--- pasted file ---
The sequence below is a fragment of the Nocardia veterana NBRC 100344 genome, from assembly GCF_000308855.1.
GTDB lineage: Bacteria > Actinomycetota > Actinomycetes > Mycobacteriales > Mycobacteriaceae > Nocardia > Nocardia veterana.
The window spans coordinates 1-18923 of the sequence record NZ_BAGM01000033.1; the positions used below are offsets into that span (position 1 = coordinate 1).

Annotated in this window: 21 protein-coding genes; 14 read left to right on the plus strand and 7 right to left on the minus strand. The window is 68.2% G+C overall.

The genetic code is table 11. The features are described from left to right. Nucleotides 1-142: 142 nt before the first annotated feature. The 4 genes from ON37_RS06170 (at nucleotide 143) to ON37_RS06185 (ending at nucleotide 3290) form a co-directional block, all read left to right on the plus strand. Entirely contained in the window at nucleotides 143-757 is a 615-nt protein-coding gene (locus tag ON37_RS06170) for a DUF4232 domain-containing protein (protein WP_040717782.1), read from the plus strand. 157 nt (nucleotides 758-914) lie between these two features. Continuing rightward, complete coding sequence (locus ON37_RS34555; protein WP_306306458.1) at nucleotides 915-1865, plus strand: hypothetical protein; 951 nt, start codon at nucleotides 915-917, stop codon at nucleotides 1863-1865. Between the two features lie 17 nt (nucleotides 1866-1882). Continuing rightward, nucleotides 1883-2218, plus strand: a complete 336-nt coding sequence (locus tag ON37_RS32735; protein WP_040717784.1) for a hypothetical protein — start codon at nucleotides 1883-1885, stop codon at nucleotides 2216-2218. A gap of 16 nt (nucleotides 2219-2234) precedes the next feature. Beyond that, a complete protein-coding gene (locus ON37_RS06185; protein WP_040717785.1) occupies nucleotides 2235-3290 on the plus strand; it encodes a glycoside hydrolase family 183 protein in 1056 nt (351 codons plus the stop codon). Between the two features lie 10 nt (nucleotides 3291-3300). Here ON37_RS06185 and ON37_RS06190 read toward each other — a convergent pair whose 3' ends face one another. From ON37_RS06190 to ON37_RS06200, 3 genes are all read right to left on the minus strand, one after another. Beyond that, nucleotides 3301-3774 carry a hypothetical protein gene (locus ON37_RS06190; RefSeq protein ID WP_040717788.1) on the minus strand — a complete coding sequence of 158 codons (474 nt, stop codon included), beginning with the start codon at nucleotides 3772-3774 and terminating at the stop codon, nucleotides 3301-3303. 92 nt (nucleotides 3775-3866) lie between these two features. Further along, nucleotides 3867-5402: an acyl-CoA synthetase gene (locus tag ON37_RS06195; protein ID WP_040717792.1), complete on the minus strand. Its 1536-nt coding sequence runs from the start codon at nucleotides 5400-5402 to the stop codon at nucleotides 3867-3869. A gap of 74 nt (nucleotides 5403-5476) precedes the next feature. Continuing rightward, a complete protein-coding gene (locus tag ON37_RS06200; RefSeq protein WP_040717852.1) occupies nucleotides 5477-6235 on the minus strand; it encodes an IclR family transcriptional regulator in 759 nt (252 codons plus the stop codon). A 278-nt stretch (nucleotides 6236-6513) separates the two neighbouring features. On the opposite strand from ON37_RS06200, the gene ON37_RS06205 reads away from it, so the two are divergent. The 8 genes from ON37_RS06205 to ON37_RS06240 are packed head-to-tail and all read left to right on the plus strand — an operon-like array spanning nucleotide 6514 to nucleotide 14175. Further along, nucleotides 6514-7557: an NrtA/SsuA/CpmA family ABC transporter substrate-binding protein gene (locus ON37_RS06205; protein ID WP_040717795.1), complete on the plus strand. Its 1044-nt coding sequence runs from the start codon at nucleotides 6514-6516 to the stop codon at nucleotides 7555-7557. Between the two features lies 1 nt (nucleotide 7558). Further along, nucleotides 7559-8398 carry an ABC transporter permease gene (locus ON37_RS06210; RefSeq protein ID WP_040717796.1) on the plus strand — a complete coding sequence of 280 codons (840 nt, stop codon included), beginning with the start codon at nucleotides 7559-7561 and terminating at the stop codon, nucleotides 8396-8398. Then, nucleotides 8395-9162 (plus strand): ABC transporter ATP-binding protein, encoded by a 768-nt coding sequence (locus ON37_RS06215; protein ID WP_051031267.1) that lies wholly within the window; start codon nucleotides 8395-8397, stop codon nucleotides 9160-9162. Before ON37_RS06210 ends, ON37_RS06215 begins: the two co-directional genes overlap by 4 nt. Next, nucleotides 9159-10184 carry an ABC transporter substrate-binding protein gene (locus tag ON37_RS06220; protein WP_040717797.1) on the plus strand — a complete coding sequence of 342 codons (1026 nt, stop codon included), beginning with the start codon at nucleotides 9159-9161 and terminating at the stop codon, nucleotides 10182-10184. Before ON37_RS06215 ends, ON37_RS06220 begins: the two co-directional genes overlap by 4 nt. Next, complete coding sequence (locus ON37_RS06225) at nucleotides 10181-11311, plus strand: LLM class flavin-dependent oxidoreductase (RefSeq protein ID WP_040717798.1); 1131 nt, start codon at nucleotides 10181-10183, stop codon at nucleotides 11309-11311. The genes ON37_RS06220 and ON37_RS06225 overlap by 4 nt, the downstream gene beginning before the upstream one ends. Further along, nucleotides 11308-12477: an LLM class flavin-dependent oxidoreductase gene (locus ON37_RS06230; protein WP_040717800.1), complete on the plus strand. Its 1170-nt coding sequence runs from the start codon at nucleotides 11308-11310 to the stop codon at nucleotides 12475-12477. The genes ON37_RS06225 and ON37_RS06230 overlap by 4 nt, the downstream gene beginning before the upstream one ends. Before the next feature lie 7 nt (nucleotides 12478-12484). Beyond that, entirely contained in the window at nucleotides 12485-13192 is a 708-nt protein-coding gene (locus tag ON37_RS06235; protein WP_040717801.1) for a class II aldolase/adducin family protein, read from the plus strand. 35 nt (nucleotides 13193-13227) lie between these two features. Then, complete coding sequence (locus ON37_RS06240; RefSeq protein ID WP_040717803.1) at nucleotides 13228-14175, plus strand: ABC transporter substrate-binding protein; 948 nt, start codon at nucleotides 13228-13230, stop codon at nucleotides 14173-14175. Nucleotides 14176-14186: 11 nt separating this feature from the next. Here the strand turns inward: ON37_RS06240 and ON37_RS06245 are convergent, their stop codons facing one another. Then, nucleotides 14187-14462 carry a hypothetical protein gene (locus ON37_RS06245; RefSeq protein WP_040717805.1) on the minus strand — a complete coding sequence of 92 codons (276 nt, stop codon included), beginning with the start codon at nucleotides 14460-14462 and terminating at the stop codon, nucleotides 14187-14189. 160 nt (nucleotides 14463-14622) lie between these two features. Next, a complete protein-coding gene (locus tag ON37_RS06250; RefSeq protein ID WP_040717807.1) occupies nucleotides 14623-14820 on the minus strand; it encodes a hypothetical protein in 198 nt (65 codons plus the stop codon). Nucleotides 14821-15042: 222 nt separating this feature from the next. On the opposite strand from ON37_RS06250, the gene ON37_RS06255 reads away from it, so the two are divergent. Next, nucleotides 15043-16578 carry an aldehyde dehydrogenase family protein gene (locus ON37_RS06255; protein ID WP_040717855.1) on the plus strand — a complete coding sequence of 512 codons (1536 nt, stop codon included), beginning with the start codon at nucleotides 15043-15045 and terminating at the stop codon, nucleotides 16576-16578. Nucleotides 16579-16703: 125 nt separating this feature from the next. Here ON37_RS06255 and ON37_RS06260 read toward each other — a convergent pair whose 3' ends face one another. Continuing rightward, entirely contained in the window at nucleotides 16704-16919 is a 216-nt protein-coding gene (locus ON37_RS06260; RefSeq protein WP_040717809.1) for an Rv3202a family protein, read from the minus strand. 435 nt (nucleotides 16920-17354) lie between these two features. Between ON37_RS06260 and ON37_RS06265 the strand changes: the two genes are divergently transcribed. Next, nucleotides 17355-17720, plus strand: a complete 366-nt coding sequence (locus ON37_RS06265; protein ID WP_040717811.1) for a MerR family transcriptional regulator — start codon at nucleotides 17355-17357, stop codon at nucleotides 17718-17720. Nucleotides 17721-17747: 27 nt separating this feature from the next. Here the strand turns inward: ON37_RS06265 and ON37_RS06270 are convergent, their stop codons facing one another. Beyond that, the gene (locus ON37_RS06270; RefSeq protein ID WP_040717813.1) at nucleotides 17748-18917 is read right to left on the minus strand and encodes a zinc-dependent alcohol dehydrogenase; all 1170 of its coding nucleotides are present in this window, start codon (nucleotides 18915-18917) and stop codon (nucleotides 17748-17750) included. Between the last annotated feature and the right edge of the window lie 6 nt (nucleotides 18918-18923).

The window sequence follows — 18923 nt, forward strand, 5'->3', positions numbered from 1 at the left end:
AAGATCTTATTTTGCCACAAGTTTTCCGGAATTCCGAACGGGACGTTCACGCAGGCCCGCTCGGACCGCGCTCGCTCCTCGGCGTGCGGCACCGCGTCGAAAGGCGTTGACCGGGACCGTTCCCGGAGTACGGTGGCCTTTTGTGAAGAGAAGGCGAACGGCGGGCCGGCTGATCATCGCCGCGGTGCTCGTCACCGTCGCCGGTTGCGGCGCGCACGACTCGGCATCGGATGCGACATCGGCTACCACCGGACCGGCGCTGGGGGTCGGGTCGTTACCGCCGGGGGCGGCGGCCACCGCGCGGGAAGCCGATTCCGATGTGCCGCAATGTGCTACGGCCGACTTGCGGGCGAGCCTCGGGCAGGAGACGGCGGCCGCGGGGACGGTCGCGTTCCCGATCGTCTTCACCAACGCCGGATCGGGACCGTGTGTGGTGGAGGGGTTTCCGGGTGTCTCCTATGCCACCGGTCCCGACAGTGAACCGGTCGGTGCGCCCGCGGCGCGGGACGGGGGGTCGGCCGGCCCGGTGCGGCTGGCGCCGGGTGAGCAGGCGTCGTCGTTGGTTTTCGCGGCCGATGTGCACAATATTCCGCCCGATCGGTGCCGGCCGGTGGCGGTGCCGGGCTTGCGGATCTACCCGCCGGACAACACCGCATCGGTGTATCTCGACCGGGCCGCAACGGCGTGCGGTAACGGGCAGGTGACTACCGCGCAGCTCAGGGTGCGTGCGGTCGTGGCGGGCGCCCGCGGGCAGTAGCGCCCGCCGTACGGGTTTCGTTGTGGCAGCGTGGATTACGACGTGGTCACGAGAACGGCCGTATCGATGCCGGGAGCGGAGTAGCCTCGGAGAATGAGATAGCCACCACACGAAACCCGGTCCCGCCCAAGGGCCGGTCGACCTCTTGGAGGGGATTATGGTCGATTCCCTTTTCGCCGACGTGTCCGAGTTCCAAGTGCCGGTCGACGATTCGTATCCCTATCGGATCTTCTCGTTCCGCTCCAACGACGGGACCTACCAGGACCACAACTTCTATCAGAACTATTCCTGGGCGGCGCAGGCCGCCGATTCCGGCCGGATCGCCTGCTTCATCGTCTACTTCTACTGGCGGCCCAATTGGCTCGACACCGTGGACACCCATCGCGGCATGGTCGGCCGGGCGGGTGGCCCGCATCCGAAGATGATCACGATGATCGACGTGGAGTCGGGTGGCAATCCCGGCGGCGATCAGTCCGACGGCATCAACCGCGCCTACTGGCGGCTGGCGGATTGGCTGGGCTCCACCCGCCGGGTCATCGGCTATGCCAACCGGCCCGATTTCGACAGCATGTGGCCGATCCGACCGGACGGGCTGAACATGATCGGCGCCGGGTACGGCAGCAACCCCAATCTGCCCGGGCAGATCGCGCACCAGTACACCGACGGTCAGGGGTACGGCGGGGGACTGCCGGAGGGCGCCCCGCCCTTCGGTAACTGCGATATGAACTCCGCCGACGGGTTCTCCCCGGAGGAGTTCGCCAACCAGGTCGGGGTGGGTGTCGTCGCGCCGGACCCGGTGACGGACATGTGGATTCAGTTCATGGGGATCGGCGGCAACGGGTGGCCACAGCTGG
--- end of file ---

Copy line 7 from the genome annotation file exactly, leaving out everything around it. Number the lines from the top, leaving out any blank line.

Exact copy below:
AAGATCTTATTTTGCCACAAGTTTTCCGGAATTCCGAACGGGACGTTCACGCAGGCCCGCTCGGACCGCGCTCGCTCCTCGGCGTGCGGCACCGCGTCGAAAGGCGTTGACCGGGACCGTTCCCGGAGTACGGTGGCCTTTTGTGAAGAGAAGGCGAACGGCGGGCCGGCTGATCATCGCCGCGGTGCTCGTCACCGTCGCCGGTTGCGGCGCGCACGACTCGGCATCGGATGCGACATCGGCTACCACCGGACCGGCGCTGGGGGTCGGGTCGTTACCGCCGGGGGCGGCGGCCACCGCGCGGGAAGCCGATTCCGATGTGCCGCAATGTGCTACGGCCGACTTGCGGGCGAGCCTCGGGCAGGAGACGGCGGCCGCGGGGACGGTCGCGTTCCCGATCGTCTTCACCAACGCCGGATCGGGACCGTGTGTGGTGGAGGGGTTTCCGGGTGTCTCCTATGCCACCGGTCCCGACAGTGAACCGGTCGGTGCGCCCGCGGCGCGGGACGGGGGGTCGGCCGGCCCGGTGCGGCTGGCGCCGGGTGAGCAGGCGTCGTCGTTGGTTTTCGCGGCCGATGTGCACAATATTCCGCCCGATCGGTGCCGGCCGGTGGCGGTGCCGGGCTTGCGGATCTACCCGCCGGACAACACCGCATCGGTGTATCTCGACCGGGCCGCAACGGCGTGCGGTAACGGGCAGGTGACTACCGCGCAGCTCAGGGTGCGTGCGGTCGTGGCGGGCGCCCGCGGGCAGTAGCGCCCGCCGTACGGGTTTCGTTGTGGCAGCGTGGATTACGACGTGGTCACGAGAACGGCCGTATCGATGCCGGGAGCGGAGTAGCCTCGGAGAATGAGATAGCCACCACACGAAACCCGGTCCCGCCCAAGGGCCGGTCGACCTCTTGGAGGGGATTATGGTCGATTCCCTTTTCGCCGACGTGTCCGAGTTCCAAGTGCCGGTCGACGATTCGTATCCCTATCGGATCTTCTCGTTCCGCTCCAACGACGGGACCTACCAGGACCACAACTTCTATCAGAACTATTCCTGGGCGGCGCAGGCCGCCGATTCCGGCCGGATCGCCTGCTTCATCGTCTACTTCTACTGGCGGCCCAATTGGCTCGACACCGTGGACACCCATCGCGGCATGGTCGGCCGGGCGGGTGGCCCGCATCCGAAGATGATCACGATGATCGACGTGGAGTCGGGTGGCAATCCCGGCGGCGATCAGTCCGACGGCATCAACCGCGCCTACTGGCGGCTGGCGGATTGGCTGGGCTCCACCCGCCGGGTCATCGGCTATGCCAACCGGCCCGATTTCGACAGCATGTGGCCGATCCGACCGGACGGGCTGAACATGATCGGCGCCGGGTACGGCAGCAACCCCAATCTGCCCGGGCAGATCGCGCACCAGTACACCGACGGTCAGGGGTACGGCGGGGGACTGCCGGAGGGCGCCCCGCCCTTCGGTAACTGCGATATGAACTCCGCCGACGGGTTCTCCCCGGAGGAGTTCGCCAACCAGGTCGGGGTGGGTGTCGTCGCGCCGGACCCGGTGACGGACATGTGGATTCAGTTCATGGGGATCGGCGGCAACGGGTGGCCACAGCTGG